Murder sparks anti-Muslim backlash

Date: 03/07/2013


25 May 2013
Murder sparks anti-Muslim backlash

The closed road on Artillery Place near the scene in Woolwich Drummer Lee Rigby was killed near Woolwich Barracks on Wednesday
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Woolwich attack
There has been a huge increase in anti-Muslim incidents since the murder of a British soldier in Woolwich, an inter-faith charity has said.
Faith Matters, which runs a helpline, said they had received 162 calls since Wednesday's attack, up from a daily average of six.

A number of people have been charged after allegedly offensive comments were made on social media websites.

Drummer Lee Rigby was killed near Woolwich Barracks on Wednesday.

Shortly after his killing, 28-year-old Michael Adebolajo was filmed by a passer-by saying he had carried out the attack because British soldiers killed Muslims every day.

Mr Adebolajo and a second suspect, Michael Adebowale, 22, were arrested at the scene and remain in hospital after they were shot by police. Both men were known to the security services, sources told the BBC.

'Significant online activity'
Fiyaz Mughal, director of Faith Matters, said the nature of the incidents ranged from attacks against mosques, graffiti, the pulling off of Muslim women's headscarves and more general name calling and abuse.

He told BBC Radio Five Live: "What's really concerning is the spread of these incidents. They're coming in from right across the country.

"Secondly, some of them are quite aggressive very focused, very aggressive attacks.

"And thirdly, there also seems to be significant online activity... suggesting co-ordination of incidents and attacks against institutions or places where Muslims congregate."

Since the attack, a number of people have been charged by police after allegedly offensive messages were posted on social media websites.

These include a 22-year-old man from Lincoln, a 28-year-old man from London, a 23-year-old woman from Southsea, and a 19-year-old man from Woking.

MI5 approach
Three men - two from Gateshead and one from Stockton - have been arrested by Northumbria Police on suspicion of posting racist tweets ahead of a protest by the English Defence League in Newcastle.

A friend of Mr Adebolajo, Abu Nusaybah, was arrested on Friday night on BBC premises following an interview with BBC Newsnight.

The arrest was not directly related to the murder of Drummer Rigby, the Met Police said.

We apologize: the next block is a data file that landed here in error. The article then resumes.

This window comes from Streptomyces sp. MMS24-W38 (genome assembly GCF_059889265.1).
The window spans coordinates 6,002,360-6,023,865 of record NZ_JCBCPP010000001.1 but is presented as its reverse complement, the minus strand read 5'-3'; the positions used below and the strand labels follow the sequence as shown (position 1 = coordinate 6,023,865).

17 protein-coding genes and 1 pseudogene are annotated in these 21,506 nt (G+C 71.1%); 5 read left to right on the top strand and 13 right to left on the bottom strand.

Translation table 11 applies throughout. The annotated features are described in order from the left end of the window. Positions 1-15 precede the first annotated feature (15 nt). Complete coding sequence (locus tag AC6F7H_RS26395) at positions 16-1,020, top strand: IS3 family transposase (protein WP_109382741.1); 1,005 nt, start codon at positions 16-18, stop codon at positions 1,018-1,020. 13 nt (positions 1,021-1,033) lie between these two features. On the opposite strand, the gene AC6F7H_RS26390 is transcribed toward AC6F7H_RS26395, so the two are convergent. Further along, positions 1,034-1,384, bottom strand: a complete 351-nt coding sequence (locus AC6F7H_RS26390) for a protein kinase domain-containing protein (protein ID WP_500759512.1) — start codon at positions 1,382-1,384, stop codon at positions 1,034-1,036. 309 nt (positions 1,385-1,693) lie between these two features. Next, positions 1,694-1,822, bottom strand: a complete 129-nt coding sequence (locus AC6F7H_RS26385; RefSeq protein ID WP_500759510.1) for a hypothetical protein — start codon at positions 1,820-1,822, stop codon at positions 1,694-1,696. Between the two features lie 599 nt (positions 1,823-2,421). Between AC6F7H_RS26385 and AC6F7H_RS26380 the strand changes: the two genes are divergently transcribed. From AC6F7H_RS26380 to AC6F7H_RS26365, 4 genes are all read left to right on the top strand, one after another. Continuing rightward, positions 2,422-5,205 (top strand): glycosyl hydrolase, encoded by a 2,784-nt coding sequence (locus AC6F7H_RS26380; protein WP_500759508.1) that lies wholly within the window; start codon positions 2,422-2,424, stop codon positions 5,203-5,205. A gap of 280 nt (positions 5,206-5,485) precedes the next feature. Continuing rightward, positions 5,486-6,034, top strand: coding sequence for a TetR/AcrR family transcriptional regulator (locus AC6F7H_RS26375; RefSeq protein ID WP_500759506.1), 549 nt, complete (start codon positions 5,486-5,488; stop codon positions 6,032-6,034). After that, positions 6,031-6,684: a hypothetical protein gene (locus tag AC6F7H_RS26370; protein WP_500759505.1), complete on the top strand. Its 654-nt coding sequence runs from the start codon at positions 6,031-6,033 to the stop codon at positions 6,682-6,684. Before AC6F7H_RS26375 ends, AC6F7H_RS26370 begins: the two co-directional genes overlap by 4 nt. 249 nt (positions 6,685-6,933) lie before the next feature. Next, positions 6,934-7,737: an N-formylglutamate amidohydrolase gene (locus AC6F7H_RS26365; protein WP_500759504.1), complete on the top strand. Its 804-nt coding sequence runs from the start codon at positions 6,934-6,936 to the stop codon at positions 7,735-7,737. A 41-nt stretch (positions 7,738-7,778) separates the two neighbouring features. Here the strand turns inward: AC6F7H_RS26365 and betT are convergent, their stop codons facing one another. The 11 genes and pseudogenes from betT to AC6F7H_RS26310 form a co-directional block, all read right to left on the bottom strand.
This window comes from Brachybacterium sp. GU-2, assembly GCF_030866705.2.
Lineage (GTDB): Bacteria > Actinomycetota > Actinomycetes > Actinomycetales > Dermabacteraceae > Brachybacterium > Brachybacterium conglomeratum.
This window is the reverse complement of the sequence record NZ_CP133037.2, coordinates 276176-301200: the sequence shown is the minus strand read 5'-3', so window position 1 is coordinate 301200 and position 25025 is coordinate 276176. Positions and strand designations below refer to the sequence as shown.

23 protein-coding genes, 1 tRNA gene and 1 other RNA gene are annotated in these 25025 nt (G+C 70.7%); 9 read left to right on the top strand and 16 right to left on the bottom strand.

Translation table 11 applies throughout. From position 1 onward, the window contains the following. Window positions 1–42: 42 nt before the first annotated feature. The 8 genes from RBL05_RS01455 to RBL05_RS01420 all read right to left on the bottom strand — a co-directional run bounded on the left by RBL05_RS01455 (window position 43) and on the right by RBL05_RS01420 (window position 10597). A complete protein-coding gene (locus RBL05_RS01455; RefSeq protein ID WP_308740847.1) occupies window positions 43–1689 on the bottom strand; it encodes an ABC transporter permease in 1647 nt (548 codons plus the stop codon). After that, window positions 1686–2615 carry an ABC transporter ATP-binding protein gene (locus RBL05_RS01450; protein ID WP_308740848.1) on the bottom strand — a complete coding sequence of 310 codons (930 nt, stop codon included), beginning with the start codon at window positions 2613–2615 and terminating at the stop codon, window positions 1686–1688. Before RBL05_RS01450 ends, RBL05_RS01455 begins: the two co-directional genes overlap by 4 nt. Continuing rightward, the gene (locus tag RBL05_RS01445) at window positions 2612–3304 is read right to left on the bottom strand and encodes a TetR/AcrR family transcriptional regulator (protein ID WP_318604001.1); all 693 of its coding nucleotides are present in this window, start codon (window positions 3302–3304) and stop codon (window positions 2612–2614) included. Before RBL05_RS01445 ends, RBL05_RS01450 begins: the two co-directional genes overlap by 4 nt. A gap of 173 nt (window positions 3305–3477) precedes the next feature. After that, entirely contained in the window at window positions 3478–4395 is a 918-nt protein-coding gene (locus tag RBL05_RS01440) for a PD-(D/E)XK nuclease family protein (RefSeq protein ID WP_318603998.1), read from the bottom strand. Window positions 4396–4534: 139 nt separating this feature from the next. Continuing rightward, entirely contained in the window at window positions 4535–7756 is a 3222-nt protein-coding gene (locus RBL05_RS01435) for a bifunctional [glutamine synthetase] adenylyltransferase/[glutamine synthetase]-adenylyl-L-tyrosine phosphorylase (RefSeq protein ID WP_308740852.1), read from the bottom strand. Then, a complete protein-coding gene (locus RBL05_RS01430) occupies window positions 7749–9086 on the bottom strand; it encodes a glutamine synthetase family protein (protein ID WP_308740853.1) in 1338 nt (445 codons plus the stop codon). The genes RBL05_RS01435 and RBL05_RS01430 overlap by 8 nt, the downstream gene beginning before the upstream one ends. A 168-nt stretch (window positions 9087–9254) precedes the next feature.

Mr Nusayabah told the programme that Mr Adebolajo had rejected an approach by MI5 to work for them around six months ago.

Abu Nusaybah: "They (MI5) asked him if he'd be interested in working for them"

It followed a trip to Kenya where Mr Nusaybah said Mr Adebolajo had been detained by security forces.

He said he noticed "a change" in Mr Adebolajo when he returned from Africa last year.

Abu Nusaybah said Mr Adebolajo suggested he had been physically and sexually abused during an interrogation in a prison cell in the African country.

After this, he became withdrawn "and less talkative - he wasn't his bubbly self", Abu Nusaybah added.

Next week the director general of MI5 Andrew Parker is expected to present an initial report on the role of the security services to a Parliamentary committee, which is carrying out an investigation.

Both Mr Adebolajo and Mr Adebowale are understood to be converts to Islam, with Mr Adebolajo originally coming from a Christian family.

Maajid Nawaz, co-founder of the anti-extremism think tank the Quilliam Foundation, told BBC Radio 4's Today programme that there is a "disproportionate number of convicted terrorists who've come from a conversion background".

Batool Al-Toma, an Irish-born woman who converted to Islam 25 years ago, said those who do convert may feel a "sense of isolation and alienation from family and friends".

"This may be a vulnerability that could be cashed in on by people in the Muslim community with a more radical expression of Islam," she said.

Speaking about the fight against the rise of the extremist ideology, Chief Constable of Greater Manchester Police Sir Peter Fahy told the BBC there had been a "steady stream of plots", which had on the whole been foiled by police.

Drummer Lee Rigby's family paid tribute to him in an emotional news conference

But he said the police and the security services were "particularly concerned" about people travelling from Britain to conflict areas such as Mali, Syria and Iraq and the increase in extremist websites.

On Friday, Drummer Rigby's wife Rebecca, the mother of his two-year-old son, said she had been aware of the dangers of her husband serving in countries where there was armed conflict, including Afghanistan, but added: "You don't expect it to happen when he's in the UK. You think they're safe."

She said: "I love Lee and always will. I am proud to be his wife. He was a devoted father to our son Jack and we will both miss him terribly."

Drummer Rigby's stepfather, Ian Rigby, said: "We would like to say 'Goodnight Lee, rest in peace our fallen soldier. We love you loads and words cannot describe how loved and sadly missed you will be'."

Mr Rigby added that his stepson "adored and cared a lot for his family, he was very much a family man, looking out for his wife, young son Jack, younger sisters, whom in turn they looked up to him".

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